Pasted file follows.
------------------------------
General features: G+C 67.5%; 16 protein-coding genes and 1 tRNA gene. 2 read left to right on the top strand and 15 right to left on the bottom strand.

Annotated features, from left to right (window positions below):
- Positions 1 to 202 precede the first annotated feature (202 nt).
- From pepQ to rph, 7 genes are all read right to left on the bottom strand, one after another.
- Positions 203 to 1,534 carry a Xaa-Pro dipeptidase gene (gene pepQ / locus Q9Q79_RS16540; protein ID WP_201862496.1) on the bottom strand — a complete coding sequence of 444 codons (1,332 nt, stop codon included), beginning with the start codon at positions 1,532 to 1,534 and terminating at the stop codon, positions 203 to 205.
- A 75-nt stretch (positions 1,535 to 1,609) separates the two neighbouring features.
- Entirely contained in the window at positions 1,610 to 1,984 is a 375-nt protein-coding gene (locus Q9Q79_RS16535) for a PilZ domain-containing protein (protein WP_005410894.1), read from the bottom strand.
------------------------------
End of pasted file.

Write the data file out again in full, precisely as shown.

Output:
General features: G+C 67.5%; 16 protein-coding genes and 1 tRNA gene. 2 read left to right on the top strand and 15 right to left on the bottom strand.

Annotated features, from left to right (window positions below):
- Positions 1 to 202 precede the first annotated feature (202 nt).
- From pepQ to rph, 7 genes are all read right to left on the bottom strand, one after another.
- Positions 203 to 1,534 carry a Xaa-Pro dipeptidase gene (gene pepQ / locus Q9Q79_RS16540; protein ID WP_201862496.1) on the bottom strand — a complete coding sequence of 444 codons (1,332 nt, stop codon included), beginning with the start codon at positions 1,532 to 1,534 and terminating at the stop codon, positions 203 to 205.
- A 75-nt stretch (positions 1,535 to 1,609) separates the two neighbouring features.
- Entirely contained in the window at positions 1,610 to 1,984 is a 375-nt protein-coding gene (locus Q9Q79_RS16535) for a PilZ domain-containing protein (protein WP_005410894.1), read from the bottom strand.